1) Then end of the books themselves — the end of the story and the parting from wonderful characters I had grown to love.
2) The passing away of magic, the other races of Middle Earth, the reverence for Nature, and the consequential ascendence of Man. More than the moment of departure “into the West” of specific characters, this was the end of an age.
These are of course echoes of other personal and cultural endings. Of my own childhood, of a romantic and magic-filled view of the world, of an ability to lose myself entirely in a work of fiction, of Tolkien himself as an author, of the power of books in the lives and minds of young people, of the richness and importance of folklore in earlier cultures and times, of the common belief in elves and faeries, etc.
But the larger metanarrative here is that human beings — with their industries, machines, brutal conflicts, self-absorbed ignorance, and feet of clay worldliness — would now become the dominant power of Earth…and all of the richness, knowledge, beauty, and complexity of Tolkein’s races, cultures, languages, and myths would fade away forever. The finality of that loss still haunts me, some 40+ years after reading LOTR.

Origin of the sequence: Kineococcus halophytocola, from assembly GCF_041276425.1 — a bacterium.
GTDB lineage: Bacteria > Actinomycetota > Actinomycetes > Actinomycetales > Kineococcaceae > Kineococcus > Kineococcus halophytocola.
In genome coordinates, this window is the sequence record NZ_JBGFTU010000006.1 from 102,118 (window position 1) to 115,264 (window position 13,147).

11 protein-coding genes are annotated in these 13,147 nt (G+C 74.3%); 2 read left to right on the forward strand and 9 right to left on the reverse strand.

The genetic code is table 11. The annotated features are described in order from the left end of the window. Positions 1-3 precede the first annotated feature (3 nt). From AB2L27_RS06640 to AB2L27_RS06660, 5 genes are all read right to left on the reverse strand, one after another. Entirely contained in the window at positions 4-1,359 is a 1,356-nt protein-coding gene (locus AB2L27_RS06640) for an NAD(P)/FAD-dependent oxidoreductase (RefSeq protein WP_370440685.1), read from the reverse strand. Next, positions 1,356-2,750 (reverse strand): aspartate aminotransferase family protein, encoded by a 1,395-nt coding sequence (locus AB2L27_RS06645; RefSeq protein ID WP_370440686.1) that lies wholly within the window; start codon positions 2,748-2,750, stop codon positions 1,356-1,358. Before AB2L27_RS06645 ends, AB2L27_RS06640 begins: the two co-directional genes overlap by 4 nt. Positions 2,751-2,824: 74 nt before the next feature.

At the heart of this, I think the resonance so many readers have felt is with Tolkien’s celebration of a profound mystery and beauty grounded in Nature. The Ents. The tree-dwelling Silvan Elves. The eagle Gwaihir’s critical aid to Gandalf. The tranquility and harmony of the Shire itself. All of these and so much more evoke the real magic woven into these books: a deeply felt sense of wonder for a natural world that transcends human pettiness and anthropocentric priority, and asks us all to live within it, as the hobbits and elves did, rather than dominating or subjugating Nature. And of course there was the warning of the fate of the Dwarves, who delved to greedily and deeply into Nature’s treasures.
And that resonance is most deeply felt by those of us who have, for many decades, sounded the alarm about the careless exhaustion, destruction and toxic pollution of species, habitats, and ecosystems of Earth. For me, this is the most heartbreaking message Tolkien delivered with LOTR: that human ascension would signal the end of Nature’s primacy, thriving, and very existence. And, so far at least, Tolkien was heartbreakingly prescient.
My 2 cents.
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